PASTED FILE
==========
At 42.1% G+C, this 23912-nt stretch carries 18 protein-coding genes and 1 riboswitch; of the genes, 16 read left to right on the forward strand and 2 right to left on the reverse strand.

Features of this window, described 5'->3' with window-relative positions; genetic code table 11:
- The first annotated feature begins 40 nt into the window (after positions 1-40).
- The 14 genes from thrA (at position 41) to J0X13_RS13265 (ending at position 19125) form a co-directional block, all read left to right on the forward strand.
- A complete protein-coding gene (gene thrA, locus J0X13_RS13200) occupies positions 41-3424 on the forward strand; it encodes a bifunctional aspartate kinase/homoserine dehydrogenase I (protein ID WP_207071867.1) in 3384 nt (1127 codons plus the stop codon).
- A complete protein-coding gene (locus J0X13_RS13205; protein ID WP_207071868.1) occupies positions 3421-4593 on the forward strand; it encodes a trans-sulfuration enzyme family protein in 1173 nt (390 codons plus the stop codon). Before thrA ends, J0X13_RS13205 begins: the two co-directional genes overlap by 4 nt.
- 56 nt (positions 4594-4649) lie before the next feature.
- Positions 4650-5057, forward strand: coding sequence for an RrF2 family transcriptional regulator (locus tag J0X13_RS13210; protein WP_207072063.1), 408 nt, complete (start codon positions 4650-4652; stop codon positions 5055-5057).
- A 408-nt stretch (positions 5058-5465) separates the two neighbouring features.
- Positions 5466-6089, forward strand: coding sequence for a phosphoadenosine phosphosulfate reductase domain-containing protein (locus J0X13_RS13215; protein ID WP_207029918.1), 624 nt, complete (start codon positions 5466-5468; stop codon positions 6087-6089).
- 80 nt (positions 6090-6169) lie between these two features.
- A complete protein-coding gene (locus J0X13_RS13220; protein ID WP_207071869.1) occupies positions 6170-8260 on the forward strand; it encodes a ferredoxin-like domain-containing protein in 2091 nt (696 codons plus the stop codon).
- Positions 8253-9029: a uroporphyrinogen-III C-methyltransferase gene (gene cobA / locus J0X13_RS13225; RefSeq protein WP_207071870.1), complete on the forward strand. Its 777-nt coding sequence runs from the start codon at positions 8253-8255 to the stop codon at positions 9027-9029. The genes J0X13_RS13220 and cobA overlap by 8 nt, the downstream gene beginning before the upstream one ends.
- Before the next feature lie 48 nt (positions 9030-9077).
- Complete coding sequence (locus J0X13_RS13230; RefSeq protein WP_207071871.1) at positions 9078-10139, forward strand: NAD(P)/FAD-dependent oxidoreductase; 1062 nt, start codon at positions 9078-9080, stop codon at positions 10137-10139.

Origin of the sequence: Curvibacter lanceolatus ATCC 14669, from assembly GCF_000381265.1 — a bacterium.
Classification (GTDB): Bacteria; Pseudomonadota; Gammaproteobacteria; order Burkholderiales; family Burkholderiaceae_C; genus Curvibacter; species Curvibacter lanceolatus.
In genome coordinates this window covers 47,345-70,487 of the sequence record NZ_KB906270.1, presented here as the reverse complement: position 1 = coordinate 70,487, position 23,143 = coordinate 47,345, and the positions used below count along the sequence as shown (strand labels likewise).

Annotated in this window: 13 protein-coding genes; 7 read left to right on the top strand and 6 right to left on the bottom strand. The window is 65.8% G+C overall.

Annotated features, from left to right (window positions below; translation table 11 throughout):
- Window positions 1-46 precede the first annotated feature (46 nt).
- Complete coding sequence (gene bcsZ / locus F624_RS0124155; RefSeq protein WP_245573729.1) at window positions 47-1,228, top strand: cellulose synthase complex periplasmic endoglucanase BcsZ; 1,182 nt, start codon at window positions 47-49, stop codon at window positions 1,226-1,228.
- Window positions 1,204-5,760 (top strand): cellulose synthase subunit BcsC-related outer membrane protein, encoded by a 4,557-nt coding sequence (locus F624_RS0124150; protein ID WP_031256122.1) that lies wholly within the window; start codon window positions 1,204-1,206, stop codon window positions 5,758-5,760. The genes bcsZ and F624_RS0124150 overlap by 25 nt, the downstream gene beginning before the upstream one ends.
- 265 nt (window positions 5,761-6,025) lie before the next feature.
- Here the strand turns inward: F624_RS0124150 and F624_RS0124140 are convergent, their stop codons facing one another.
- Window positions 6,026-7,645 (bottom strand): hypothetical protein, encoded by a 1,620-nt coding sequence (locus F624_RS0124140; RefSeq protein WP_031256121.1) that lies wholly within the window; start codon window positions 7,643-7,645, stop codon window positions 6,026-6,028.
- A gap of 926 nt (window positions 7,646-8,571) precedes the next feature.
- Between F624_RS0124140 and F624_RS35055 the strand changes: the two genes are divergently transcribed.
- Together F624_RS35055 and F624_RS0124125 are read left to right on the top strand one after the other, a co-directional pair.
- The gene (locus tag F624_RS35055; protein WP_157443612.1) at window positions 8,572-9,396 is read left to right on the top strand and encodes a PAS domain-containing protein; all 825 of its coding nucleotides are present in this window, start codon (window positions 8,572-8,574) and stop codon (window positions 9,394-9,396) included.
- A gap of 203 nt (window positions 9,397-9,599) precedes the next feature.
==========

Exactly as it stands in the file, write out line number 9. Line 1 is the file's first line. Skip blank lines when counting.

- A 408-nt stretch (positions 5058-5465) separates the two neighbouring features.